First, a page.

Lebanon Sentences Ex-Minister Michel Samaha To Hard Labor For Plotting Assassinations With Syrian Regime

Michel Samaha Lebanon Syria
Former Lebanese Information Minister Michel Samaha smiles at his house after being earlier released in Beirut, Lebanon, January 14, 2016. On Friday, he was sentenced to 13 years of hard labor after planning attacks in the country in cooperation with the Syrian regime. Reuters/Mohamed Azakir/Files

A Lebanese military court sentenced the country's former information minister to 13 years in prison with hard labor on Friday for plotting "terrorist acts" in the country in coordination with the Syrian security services.

Michel Samaha, 68, was found guilty of transporting explosives into Lebanon with the aim of carrying out assassinations of political and religious figures. He has close ties to Syrian President Bashar al-Assad and is accused of working with Damascus to commit atrocities in Lebanon.

"The prosecution asked for the death penalty but he was sentenced to 13 years with hard labour," a judicial source told AFP news agency.

As Samaha has served almost three years since his arrest in 2012, he will actually serve a sentence that is closer to seven years.

A Lebanese "judicial year" is the equivalent of nine months, so the 13 years represents a term closer to 10 years in the Lebanese judicial system. Some $170,000 found on Samaha when he was arrested has been given to the Lebanese security forces.

Samaha was arrested in August 2012 for involvement in a plot that saw Syrian security chief Ali Mamluk also indicted. Samaha was sentenced in May 2015 to 4.5 years in prison but that conviction was removed and a retrial was initiated.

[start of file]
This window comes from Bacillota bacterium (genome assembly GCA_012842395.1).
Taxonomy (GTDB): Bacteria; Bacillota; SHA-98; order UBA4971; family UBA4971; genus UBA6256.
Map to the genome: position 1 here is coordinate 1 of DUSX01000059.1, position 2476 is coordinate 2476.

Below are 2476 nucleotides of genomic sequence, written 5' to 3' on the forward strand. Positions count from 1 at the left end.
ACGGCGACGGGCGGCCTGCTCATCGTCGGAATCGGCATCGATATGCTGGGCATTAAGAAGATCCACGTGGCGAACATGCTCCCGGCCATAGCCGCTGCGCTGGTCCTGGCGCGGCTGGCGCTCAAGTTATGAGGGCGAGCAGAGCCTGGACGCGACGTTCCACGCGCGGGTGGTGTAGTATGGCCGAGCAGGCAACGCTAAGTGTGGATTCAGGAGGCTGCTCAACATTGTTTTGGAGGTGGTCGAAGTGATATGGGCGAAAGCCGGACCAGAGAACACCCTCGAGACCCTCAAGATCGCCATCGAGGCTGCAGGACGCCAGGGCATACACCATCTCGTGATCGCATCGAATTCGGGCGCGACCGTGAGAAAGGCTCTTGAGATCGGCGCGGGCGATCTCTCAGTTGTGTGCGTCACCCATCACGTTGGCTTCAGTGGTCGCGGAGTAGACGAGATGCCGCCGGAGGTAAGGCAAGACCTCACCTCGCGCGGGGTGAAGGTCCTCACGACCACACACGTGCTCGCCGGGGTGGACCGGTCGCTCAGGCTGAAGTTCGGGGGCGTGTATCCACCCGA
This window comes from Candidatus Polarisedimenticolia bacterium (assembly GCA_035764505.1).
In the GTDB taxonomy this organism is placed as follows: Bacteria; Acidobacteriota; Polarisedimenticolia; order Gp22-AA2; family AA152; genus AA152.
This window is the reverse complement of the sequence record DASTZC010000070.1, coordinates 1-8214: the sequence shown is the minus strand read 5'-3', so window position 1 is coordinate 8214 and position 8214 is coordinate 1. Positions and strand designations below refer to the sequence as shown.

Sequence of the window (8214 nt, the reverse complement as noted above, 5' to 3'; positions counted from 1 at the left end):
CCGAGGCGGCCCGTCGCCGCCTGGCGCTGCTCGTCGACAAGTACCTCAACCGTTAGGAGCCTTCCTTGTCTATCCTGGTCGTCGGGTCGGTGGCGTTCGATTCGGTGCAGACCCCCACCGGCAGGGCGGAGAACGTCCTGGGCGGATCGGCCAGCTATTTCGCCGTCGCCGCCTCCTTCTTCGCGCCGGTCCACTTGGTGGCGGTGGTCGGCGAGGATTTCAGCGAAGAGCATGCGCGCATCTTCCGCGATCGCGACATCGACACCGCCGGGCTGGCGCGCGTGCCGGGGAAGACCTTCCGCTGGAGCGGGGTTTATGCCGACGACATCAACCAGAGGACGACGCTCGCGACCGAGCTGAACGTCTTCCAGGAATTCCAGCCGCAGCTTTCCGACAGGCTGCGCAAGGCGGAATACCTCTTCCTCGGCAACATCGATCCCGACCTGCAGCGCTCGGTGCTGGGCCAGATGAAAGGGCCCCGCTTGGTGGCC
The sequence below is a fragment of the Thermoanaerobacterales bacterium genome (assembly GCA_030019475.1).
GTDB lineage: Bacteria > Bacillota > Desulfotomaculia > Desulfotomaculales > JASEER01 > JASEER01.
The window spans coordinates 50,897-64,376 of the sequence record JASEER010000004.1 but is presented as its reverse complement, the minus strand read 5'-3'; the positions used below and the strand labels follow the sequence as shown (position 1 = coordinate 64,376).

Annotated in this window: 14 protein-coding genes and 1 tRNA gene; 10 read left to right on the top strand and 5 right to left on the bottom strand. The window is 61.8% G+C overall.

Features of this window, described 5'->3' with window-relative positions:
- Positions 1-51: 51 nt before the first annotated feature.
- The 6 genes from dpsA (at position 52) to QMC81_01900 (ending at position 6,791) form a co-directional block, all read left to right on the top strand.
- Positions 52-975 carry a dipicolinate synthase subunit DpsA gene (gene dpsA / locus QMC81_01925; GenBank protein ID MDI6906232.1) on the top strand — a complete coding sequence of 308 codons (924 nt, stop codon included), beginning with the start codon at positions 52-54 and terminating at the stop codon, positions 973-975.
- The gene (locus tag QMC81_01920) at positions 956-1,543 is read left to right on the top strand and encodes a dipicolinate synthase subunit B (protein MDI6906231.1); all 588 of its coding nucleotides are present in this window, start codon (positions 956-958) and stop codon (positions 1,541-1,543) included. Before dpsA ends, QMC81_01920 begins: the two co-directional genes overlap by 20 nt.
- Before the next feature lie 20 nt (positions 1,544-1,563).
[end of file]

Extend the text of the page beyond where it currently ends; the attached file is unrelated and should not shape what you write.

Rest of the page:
The Syrian regime denies the allegations levelled at its security services and Samaha said he was a victim of entrapment at the hands of the Lebanese security services. He said in court on Thursday that they "tried to trap me and undermine my reputation and political achievements." His family said at the time of his arrest that it was linked to politics and not to any plot to commit an attack on Lebanese soil.

The case has opened the sectarian divides in the Lebanese political elite, with Sunni Muslim ex-prime minister Saad Hariri welcoming Samaha's jailing on Twitter.

"The terrorist Samaha will return today to prison, which is the right place for anyone that plans to kill innocents and drag Lebanon into sectarian strife and civil war," Hariri said. His father, Rafiq, was assassinated in a truck bomb in Beirut in 2005.

Health Minister Wael Abu Faour said Samaha's jailing was "a slap in the face for the terrorist, criminal regime in Damascus" while former justice minister Ashraf Rifi said it was a "cause for celebration."